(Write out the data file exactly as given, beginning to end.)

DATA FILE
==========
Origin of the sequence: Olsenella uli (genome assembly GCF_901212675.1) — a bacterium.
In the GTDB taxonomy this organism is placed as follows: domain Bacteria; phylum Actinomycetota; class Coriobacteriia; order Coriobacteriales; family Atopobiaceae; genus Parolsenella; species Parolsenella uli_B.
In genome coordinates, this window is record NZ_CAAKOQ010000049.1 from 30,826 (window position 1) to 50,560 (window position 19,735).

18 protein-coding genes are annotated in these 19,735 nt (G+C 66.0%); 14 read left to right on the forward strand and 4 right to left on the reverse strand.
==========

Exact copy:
Origin of the sequence: Olsenella uli (genome assembly GCF_901212675.1) — a bacterium.
In the GTDB taxonomy this organism is placed as follows: domain Bacteria; phylum Actinomycetota; class Coriobacteriia; order Coriobacteriales; family Atopobiaceae; genus Parolsenella; species Parolsenella uli_B.
In genome coordinates, this window is record NZ_CAAKOQ010000049.1 from 30,826 (window position 1) to 50,560 (window position 19,735).

18 protein-coding genes are annotated in these 19,735 nt (G+C 66.0%); 14 read left to right on the forward strand and 4 right to left on the reverse strand.